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How to make your own "Steelhead Rags"

Finally ... it's the one a lot of you have been waiting for!

We've received dozens and dozens of emails looking for rag-making instructions ... so by popular request, here you go!

Got a good connection and want a video??? Just click here!!

The rag ... in this case, one a little bigger than we'd normally ever fish. But big baits catch big fish, don't they?

Your first step is to gather your necessary materials: Backer rod (window insulation foam ... available in large quantities from some hardware stores and smaller sections from many tackle dealers); one to three (maybe four) colors of yarn. We usually use two colors. Glo-Bug yarn as it is very thick and makes a finished rag with a large profile. Some good sharp scissors, and some yarn darning needles (a few smaller ones for your final step might be a good bet too, but the bigger ones will work fine).

The goods to build rags for steelhead fishing.

Second step is to cut your backer rod. We usually use 3/8 and 5/8 inch diameter foam for our rags, but you can also get bigger and smaller sizes too if you wish to make itsy-bitsy or monster rags if you prefer.

Simply cut your backer rod with the scissors. We usually use lengths about 1 to 1 1/2 inches for our rags.

Cutting the backer rod

Next step is to thread your needle with the first color of yarn ... be patient with this step, it will take a little practice to figure out out to get a big tuft of yarn into a seemingly small hole. Then push the needle and yarn through the mid-point of the foam and slide the foam down the yarn. Make sure to pull the foam down slowly, especially with the softer glo-bug yarn as it is easy to either pull the thread out of the needle or tear the yarn if you attempt to do this too fast. Pull this first piece of foam down to 3/4 inch from the end of the yarn.

Thread the needle and start stringing!

Next step is to continue this process of sliding foam pieces down the yarn ... just like most of us used to do with popcorn on a string. Fit as many foam pieces as you can on the piece of yarn, leaving about 1 to 11/2 inches of yarn length between each piece of foam.

Stringing the foam like popcorn.

Then take your scissors and cut the yarn at the mid-point between each piece of foam.

This will leave you with a pile of rags with one color. Usually, we use two, sometimes three. Continue to the next step if you wish to use more than one color. Go here if you you want single color rags and are ready to rig.

Cut the yarn between each piece of foam.

For more than one color, just rethread your darning needle with the next color. Begin threading the foam pieces again. Notice how we like to do this insertion perpendicular to the first color of yarn. You can offset a little lesser angle if you're going to do more than two colors. Something else to keep in mind, if using more than two colors, you may wish to do the entry points at a different distance from the top and bottom of the foam as it may get difficult to pull too many colors through if you try them all at the same point in the rag body.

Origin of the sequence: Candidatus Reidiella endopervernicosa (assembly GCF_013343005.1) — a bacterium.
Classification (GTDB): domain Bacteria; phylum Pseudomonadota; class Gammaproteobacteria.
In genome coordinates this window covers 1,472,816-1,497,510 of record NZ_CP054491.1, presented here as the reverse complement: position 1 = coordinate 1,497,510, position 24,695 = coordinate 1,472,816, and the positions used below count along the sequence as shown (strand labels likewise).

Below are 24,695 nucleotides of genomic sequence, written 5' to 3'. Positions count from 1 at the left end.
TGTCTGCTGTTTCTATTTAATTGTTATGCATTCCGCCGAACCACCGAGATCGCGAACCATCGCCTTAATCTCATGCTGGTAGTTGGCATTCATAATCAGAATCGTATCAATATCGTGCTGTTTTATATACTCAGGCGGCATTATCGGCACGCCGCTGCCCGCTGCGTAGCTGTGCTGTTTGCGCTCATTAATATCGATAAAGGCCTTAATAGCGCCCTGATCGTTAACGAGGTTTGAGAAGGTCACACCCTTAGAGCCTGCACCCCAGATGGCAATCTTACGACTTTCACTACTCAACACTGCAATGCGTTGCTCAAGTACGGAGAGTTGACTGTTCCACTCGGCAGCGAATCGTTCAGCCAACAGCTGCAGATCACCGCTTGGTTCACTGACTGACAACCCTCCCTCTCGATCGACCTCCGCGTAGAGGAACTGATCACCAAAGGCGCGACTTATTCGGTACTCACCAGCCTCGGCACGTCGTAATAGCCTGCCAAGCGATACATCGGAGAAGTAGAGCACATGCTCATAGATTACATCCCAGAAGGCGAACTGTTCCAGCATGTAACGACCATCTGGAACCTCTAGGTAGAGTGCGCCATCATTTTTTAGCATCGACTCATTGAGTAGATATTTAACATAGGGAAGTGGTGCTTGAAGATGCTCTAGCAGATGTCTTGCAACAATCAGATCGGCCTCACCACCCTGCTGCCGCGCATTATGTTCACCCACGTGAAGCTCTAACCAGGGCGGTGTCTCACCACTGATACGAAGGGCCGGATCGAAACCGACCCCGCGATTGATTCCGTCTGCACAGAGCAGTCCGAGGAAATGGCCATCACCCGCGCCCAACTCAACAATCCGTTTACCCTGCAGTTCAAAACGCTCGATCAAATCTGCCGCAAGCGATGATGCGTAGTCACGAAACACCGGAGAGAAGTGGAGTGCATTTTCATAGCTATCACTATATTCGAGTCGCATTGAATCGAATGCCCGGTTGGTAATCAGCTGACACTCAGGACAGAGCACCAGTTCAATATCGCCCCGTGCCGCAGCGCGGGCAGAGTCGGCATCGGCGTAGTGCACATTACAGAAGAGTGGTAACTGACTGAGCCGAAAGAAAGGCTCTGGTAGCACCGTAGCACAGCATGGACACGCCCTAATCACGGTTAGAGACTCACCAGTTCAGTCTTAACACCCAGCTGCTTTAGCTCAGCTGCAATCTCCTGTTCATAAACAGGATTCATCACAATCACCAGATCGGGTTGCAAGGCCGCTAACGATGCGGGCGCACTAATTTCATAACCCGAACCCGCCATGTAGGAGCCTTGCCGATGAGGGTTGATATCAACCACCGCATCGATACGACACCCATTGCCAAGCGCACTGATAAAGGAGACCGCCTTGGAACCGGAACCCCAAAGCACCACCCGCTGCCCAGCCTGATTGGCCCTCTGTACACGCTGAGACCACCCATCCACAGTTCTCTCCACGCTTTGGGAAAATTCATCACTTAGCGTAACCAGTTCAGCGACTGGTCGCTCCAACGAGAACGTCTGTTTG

Starting your second color.

A very important hint when working with your second (or third, etc) color(s): notice how the pieces of the first color (chartreuse in this case) of yarn are held away from the entry point for the second color (red). If you allow the red yarn to contact the chartreuse as you pull the red yarn through, the red yarn will grab the chartreuse yarn and try to pull it into the new entry hole, creating a real mess .. so be careful here!

Hold that first color of yarn!!!

Continue threading the foam pieces just as you did previously. Again be VERY CAREFUL to do this slowly and avoid contact with other pieces of yarn. In most cases, we do smaller groups of ten or 12 rags at once rather than trying to string 50.

Keep threadin'!

Next step is to cut at the midpoint of the second color of yarn (red in this case).

Keep snipping away, and all of a sudden, you have a big pile of finished rags!

But of course, you're not done yet! Now on to how to rig them!

We use leaders of about 24 inches for most of our rags, usually with a 2/0 hook. They float very, very high, so don't go with too long of a leader or the finished product will often ride too high in the water column and out of the "strike zone". On all of our rags, we use some sort of a hard plastic bead between the hook and the rag. This prevents the rag body from being pushed down over the eye of the hook. Some people use sequins, some use round beads ... they work just fine, but we usually use a star bead available at local craft shops as they are about the same diameter as the rag body and evenly distribute pressure across the entire diameter of the foam.

Place a bead above your hook

Next step is to thread your leader on the needle as pictured and pull the leader up through the rag body lengthwise. This can be awfully tough to do with cold hands on the river, so we highly suggest doing this ahead of time at home and putting the finished leaders in a Pip's Dispenser or on a roller. We have threaded the leader with the larger yarn darning needle in this picture, but a smaller diameter needle makes this step a little easier.

Thread your leader

Here's your final product! A two-color rag.

 Usually, we use contrasting colors ourselves, but you can opt to use whatever colors suit your fancy.

These fish very well on their own, but are also very effective with a dab of bait (shrimptails or prawn are our favorites).

The finished rag!

Fish as you would any piece of terminal drift rigs ... we especially like these when the water visibility is limited (1 to 3 feet of visibility). Go on out and catch yourself a fish!

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